Nurse Licensure Compact Updates for July 2021

Job Seeker

The Nurse Licensure Compact (NLC) is always changing, so it’s important for travel nurses to keep updated on the current NLC map! If you’re unfamiliar with the NLC, it allows nurses licensed in compact states with multistate licenses to practice in other participating compact states without having to get additional licenses — so, of course, the NLC is a great thing for travel nurses as they move from assignment to assignment across states.

At Medical Solutions, we have an in-house Licensing Team that helps keep our travelers, recruiters, and placement specialists in the know about the latest NLC changes. Our licensure specialists are an incredible resource and we are so grateful to them!

Changes have been afoot with the NLC and this week our Licensing Team reached out with some helpful updates that we’d also like to share with you. Here are some recent NLC updates (current as of July 9, 2021) and some resources to help you stay up to date as you consider specific travel nursing jobs and the licenses required for each job:

Ohio and Pennsylvania

Both Ohio and Pennsylvania have passed legislation to join the NLC, however neither state has set an implementation date. That means that both states will eventually become part of the Compact, but until their respective implementation dates are set you’ll still need an Ohio license to work an assignment in Ohio and a Pennsylvania license to work an assignment in Pennsylvania. Our Licensing Team will continue to monitor action in these states and update our recruiters when they have more information.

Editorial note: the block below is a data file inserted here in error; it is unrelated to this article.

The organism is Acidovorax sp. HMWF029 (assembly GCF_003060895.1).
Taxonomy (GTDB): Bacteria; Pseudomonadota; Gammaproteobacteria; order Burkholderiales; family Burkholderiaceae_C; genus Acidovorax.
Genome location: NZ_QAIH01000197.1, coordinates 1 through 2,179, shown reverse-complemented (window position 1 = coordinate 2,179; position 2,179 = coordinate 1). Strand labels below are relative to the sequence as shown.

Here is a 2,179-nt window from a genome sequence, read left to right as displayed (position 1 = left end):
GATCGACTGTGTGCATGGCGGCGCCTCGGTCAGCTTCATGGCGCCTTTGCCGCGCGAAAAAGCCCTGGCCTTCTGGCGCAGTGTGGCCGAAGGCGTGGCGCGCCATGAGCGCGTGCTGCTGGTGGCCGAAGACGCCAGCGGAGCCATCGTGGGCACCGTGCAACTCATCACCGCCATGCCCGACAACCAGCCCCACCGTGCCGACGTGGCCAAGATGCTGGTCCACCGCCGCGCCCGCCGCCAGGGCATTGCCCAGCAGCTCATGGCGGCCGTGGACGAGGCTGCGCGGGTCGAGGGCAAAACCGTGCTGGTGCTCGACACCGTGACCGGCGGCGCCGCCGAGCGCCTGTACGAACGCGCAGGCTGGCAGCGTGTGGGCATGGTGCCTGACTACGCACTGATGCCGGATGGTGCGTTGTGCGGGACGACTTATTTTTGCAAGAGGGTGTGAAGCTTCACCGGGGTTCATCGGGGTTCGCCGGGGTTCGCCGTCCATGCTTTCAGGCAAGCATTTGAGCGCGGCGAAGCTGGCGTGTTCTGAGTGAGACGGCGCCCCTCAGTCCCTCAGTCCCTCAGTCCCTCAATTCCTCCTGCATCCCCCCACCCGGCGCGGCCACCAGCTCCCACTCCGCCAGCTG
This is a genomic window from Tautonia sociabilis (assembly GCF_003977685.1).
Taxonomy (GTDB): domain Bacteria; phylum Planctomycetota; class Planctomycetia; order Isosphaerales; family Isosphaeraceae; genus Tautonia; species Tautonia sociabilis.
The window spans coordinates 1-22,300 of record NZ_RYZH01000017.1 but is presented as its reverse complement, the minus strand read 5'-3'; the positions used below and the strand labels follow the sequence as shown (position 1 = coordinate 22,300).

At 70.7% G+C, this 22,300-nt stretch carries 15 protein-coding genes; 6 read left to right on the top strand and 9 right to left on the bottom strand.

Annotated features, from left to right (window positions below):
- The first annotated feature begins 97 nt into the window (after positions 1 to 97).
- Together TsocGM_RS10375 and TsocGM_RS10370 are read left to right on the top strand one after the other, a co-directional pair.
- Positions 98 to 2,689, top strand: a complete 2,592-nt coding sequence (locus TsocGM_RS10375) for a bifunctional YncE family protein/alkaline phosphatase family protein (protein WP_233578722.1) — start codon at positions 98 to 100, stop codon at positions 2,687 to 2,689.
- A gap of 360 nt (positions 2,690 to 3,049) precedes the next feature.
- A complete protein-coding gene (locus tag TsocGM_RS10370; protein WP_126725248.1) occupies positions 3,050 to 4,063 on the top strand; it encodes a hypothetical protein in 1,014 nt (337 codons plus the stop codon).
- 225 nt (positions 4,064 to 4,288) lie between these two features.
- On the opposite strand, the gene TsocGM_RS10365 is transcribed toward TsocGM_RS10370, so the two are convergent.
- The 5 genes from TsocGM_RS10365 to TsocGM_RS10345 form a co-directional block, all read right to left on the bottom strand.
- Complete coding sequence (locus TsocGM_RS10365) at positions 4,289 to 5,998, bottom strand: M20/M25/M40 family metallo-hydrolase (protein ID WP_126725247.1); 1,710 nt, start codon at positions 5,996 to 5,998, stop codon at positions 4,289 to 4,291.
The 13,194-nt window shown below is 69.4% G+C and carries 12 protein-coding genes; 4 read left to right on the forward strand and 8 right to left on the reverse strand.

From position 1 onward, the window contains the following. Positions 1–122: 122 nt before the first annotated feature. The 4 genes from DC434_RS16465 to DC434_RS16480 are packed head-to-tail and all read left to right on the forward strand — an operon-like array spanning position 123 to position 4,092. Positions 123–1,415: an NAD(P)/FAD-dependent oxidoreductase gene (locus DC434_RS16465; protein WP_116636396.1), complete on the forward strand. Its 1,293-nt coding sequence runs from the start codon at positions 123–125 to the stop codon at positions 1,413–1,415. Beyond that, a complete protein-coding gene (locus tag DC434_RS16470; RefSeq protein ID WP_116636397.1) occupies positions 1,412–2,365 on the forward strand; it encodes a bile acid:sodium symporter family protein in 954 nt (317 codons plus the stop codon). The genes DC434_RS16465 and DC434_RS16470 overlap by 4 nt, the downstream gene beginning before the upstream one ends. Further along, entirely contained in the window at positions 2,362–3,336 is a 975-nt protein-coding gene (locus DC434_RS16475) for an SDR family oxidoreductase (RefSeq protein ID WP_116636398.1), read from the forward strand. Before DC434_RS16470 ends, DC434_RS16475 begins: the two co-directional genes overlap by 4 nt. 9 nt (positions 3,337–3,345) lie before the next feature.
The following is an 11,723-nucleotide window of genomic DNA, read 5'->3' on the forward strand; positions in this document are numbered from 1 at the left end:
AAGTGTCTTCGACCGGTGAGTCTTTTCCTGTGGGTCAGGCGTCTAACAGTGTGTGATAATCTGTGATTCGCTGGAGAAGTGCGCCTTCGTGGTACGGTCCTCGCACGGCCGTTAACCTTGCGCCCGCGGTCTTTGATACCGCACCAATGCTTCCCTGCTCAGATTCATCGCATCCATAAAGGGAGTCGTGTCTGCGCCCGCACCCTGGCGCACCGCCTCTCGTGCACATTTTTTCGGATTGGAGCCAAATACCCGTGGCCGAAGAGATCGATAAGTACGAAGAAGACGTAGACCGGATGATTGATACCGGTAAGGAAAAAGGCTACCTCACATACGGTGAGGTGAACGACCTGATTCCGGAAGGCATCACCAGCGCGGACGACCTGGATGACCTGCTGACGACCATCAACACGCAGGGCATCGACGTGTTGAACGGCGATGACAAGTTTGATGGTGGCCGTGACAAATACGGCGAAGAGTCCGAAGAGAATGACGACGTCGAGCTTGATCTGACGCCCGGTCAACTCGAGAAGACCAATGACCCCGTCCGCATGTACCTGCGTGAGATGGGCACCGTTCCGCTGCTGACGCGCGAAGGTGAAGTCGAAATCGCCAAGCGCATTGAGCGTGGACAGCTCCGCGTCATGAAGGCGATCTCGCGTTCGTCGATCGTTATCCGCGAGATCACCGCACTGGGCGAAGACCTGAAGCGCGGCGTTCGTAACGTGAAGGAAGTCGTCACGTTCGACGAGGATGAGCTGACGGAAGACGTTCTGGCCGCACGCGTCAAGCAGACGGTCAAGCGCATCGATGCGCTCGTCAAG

The Green Mountain State is now the 36th jurisdiction to enact the NLC and it will be implemented there in February 1, 2022! This means that for now you’ll still need a Vermont license to work an assignment in Vermont. However, starting on February 1, 2022, Vermont residents will be able to apply for a multistate license and nurses residing in other states who hold a multistate license will be able to begin practicing in Vermont. Our Licensing Team will continue to monitor the situation, providing information and resources for our recruiters so your recruiter can best assist you.

New Jersey and Guam

Both New Jersey and Guam have partially implemented the NLC. That means that nurses who already hold a multistate license in their home state can now use that license to practice in New Jersey and Guam. As for full implementation, both states have yet to announce those dates. That means that nurses residing in New Jersey will not be able to apply for a multistate license until their Board of Nursing creates an application process (exact date is TBD) and nurses residing in Guam will not be able to apply for a multistate license until 2022 (exact date is TBD).

Additional NLC Resources

You can find more info about the NLC here on our website. Your recruiter, with the help of our in-house Licensing Team, will always be able to help you with any licensing questions or questions about the NLC. We also recommend this helpful resource page from the National Council of State Boards of Nursing (NCSBN), which has an NLC map and more info to help guide you. And, if you ever need help with NLC questions or anything else, you can always call our 24-hour Customer Care Line!

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